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Juan B Sosa

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August 23, 1989 | From Times Wire Services
The Panamanian Embassy in Washington, which has been under the control of forces opposed to Gen. Manuel A. Noriega, will be closed next week until democracy is restored to Panama, it was announced Tuesday. Ambassador Juan B. Sosa, who has used the embassy as an anti-Noriega headquarters for the past 18 months, made the disclosure in an interview on the eve of a meeting of Organization of American States foreign ministers on Panama.
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NEWS
August 23, 1989 | From Times Wire Services
The Panamanian Embassy in Washington, which has been under the control of forces opposed to Gen. Manuel A. Noriega, will be closed next week until democracy is restored to Panama, it was announced Tuesday. Ambassador Juan B. Sosa, who has used the embassy as an anti-Noriega headquarters for the past 18 months, made the disclosure in an interview on the eve of a meeting of Organization of American States foreign ministers on Panama.
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NEWS
March 27, 1988 | DON SHANNON, Times Staff Writer
Panama's embassy here is a house divided--even subdivided--by the struggle for national leadership at home. Ambassador Juan B. Sosa, loyal to deposed President Eric A. Delvalle and recognized by the Reagan Administration, holds the keys to the building and has an office on the upper floor. He also controls the first-floor entry area, where a portrait of Delvalle is prominently displayed on the wall.
NEWS
March 27, 1988 | DON SHANNON, Times Staff Writer
Panama's embassy here is a house divided--even subdivided--by the struggle for national leadership at home. Ambassador Juan B. Sosa, loyal to deposed President Eric A. Delvalle and recognized by the Reagan Administration, holds the keys to the building and has an office on the upper floor. He also controls the first-floor entry area, where a portrait of Delvalle is prominently displayed on the wall.
NEWS
August 26, 1988
Panama strongman Manuel A. Noriega faces a "dramatic deterioration" of public support, Juan B. Sosa, Panama's ambassador to the United States and a Noriega foe, said in Washington. "Noriega's government is weaker by the day; the regime is fighting for its survival," Sosa said at a news conference. He cited a wave of strikes and demonstrations by high school students as signs that Gen. Noriega's support is slipping.
NEWS
August 29, 1988
Ousted Panamanian President Eric A. Delvalle slipped out of his hiding place in Panama City and flew in a U.S. Air Force jet to Miami for what a spokesman called a brief personal visit. Juan B. Sosa, ambassador to the United States under Delvalle, denied that Delvalle was fleeing Panama. The U.S. government still recognizes Delvalle as president despite his overthrow last February by the Panamanian strongman, Gen. Manuel A. Noriega, whom Washington tried in vain to oust.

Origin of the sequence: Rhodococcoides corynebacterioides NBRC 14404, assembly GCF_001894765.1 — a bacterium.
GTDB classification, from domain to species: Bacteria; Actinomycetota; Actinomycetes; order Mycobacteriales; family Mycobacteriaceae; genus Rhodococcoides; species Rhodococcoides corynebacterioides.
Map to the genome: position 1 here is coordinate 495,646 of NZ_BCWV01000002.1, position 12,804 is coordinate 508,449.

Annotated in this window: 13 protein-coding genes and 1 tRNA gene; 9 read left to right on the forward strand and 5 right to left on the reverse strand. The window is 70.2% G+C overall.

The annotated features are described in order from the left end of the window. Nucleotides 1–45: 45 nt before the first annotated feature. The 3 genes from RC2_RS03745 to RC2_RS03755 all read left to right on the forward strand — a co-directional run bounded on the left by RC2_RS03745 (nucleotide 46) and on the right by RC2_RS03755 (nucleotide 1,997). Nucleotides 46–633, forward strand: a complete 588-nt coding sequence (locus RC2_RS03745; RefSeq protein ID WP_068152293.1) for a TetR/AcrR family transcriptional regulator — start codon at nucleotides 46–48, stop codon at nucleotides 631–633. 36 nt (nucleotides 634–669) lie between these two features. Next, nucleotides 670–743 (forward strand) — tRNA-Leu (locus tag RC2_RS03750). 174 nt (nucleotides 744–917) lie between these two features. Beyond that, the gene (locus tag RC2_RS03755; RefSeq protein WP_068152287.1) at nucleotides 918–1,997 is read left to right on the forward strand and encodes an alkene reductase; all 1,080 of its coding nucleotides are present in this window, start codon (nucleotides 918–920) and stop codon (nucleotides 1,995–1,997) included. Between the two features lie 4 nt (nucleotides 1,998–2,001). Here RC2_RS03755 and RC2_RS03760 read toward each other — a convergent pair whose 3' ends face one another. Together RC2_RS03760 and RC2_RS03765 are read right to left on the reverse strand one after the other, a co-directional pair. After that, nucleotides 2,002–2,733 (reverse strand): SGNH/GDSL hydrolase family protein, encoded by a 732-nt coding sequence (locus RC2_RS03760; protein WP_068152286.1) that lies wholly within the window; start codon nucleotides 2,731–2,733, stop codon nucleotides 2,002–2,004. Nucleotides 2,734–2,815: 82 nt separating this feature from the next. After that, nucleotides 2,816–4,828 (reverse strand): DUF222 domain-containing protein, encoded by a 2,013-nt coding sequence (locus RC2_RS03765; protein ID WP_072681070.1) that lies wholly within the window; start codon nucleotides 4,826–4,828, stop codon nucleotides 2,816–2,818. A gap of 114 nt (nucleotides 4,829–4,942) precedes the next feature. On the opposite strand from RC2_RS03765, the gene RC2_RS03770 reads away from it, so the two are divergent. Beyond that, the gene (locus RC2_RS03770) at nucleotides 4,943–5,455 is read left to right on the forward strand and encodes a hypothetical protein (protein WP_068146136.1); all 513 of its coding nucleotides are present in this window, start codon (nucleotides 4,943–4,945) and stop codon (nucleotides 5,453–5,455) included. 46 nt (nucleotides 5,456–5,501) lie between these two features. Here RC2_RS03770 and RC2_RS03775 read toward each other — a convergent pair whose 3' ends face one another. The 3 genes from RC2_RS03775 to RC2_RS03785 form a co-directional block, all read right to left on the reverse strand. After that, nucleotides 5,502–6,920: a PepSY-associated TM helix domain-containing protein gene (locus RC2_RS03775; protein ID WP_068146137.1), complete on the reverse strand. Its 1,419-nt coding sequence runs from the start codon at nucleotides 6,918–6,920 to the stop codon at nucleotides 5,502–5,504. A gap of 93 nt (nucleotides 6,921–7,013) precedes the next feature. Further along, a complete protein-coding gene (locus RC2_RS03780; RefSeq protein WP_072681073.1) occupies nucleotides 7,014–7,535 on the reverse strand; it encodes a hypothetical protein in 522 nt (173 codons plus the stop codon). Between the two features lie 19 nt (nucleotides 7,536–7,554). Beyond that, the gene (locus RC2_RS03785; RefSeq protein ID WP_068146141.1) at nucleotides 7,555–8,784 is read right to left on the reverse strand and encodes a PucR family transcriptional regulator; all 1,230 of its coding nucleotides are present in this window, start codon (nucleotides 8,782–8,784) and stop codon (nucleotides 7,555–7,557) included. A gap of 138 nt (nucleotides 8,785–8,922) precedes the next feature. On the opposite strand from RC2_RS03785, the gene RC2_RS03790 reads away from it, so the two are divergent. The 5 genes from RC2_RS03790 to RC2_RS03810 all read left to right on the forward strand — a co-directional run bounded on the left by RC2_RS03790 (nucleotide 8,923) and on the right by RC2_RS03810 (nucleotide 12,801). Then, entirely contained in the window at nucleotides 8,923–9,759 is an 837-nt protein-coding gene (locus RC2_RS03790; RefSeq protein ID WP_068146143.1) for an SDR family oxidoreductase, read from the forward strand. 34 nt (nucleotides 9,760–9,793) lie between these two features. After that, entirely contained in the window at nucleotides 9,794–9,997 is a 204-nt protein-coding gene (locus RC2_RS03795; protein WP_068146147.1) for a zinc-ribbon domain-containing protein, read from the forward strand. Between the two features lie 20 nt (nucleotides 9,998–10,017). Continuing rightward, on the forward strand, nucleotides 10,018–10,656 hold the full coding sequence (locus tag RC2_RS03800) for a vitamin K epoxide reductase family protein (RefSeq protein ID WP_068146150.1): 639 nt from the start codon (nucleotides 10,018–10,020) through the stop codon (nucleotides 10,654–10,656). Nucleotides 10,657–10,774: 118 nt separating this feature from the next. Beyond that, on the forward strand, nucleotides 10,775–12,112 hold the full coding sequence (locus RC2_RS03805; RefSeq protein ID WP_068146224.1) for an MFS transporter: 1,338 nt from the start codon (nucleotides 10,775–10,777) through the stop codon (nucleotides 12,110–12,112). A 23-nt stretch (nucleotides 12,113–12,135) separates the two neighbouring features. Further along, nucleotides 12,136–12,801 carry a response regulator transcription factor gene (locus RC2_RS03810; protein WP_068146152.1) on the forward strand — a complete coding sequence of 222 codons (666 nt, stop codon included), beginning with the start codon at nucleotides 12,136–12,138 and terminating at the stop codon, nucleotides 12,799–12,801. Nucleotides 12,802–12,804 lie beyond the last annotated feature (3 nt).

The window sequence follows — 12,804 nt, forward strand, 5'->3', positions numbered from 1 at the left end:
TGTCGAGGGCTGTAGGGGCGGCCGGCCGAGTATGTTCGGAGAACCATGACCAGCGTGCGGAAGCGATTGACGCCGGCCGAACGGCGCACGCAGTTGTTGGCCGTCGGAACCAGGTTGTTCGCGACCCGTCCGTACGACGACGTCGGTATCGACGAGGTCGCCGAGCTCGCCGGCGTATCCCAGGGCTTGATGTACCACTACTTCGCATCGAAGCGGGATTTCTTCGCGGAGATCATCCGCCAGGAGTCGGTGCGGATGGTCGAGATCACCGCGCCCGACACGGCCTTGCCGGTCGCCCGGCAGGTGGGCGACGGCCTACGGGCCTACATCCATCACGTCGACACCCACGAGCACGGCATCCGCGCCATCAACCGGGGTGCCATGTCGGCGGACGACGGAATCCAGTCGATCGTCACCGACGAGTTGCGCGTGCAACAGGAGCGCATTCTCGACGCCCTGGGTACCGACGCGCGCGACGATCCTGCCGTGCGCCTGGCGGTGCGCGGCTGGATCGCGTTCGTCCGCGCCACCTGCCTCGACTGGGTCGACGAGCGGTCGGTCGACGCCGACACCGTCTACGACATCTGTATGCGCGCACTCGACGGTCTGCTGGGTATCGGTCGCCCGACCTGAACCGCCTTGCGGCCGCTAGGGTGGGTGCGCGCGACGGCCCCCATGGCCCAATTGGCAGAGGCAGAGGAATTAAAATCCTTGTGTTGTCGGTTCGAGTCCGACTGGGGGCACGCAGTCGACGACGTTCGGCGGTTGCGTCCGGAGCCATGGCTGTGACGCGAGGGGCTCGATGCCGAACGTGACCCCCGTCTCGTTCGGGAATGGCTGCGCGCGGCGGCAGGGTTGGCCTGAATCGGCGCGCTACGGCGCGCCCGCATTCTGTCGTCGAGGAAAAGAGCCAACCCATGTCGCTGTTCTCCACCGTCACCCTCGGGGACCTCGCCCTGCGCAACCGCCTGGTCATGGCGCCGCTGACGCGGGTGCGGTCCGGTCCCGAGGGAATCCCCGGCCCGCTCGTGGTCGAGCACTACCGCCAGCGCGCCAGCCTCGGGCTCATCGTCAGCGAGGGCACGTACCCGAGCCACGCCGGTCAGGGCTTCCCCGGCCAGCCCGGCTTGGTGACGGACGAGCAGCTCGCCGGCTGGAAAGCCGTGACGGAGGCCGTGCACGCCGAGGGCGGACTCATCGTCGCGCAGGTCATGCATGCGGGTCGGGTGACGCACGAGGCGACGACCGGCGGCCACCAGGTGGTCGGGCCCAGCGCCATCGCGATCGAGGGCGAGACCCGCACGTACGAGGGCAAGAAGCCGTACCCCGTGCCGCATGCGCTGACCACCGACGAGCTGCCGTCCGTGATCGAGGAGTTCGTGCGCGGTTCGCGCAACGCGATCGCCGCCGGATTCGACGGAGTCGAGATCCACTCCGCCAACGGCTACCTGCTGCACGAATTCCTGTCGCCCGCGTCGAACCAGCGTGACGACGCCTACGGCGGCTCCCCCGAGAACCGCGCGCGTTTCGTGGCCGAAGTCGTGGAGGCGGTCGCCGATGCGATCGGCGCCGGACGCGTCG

NEWS
March 10, 1988 | FREDERICK M. MUIR, Times Staff Writer
The head of Panama's consulate in Los Angeles has broken with his country's military-dominated government and on Wednesday called for new leadership in his troubled nation. Santiago Torrijos, nephew of the late Panamanian leader Omar Torrijos, issued a letter "to the people of Panama" in which he said that Gen. Manuel A. Noriega's ruling party has subordinated the interests of the people to the "whims of a small political-military circle."
NEWS
May 16, 1988 | JOHN M. BRODER, Times Staff Writer
Searching for a way to remove Panamanian strongman Manuel A. Noriega from power, the Reagan Administration has proposed that if Noriega steps down, his handpicked president could remain in office until elections in Panama next year, according to knowledgeable Panamanian sources. Juan B. Sosa, ambassador to Washington of the government of deposed Panamanian President Eric A.
NEWS
February 29, 1988 | DON SHANNON, Times Staff Writer
Faced with stubborn resistance from Panamanian strongman Manuel A. Noriega, who faces federal indictments in Florida for drug trafficking, U.S. officials Sunday weighed economic options aimed at unseating him. "There isn't much in the inventory," said an Administration official knowledgeable about U.S. Latin American policy. "Economic pressure is all we've got." The official asked that he not be identified. However, another U.S.
NEWS
March 30, 1988 | JIM MANN, Times Staff Writer
The Reagan Administration said Tuesday that there are "limits to our patience" with Panamanian strongman Manuel A. Noriega, and a high-level spokesman for deposed President Eric A. Delvalle for the first time called for the removal of Noriega by force. At the White House, President Reagan convened a special National Security Council meeting Tuesday afternoon to discuss the situation in Panama. A spokesman said that the participants reviewed all the options for further U.S.
NEWS
May 25, 1988 | Associated Press
U.S. and Panamanian officials were reported on the verge of an agreement today that would lead to the departure from Panama of Gen. Manuel A. Noriega and the dismissal of federal drug-smuggling indictments against him. Administration officials said both sides are preparing formal statements announcing that an agreement has been reached but they stressed that no deal can be considered final until Noriega announces it publicly.
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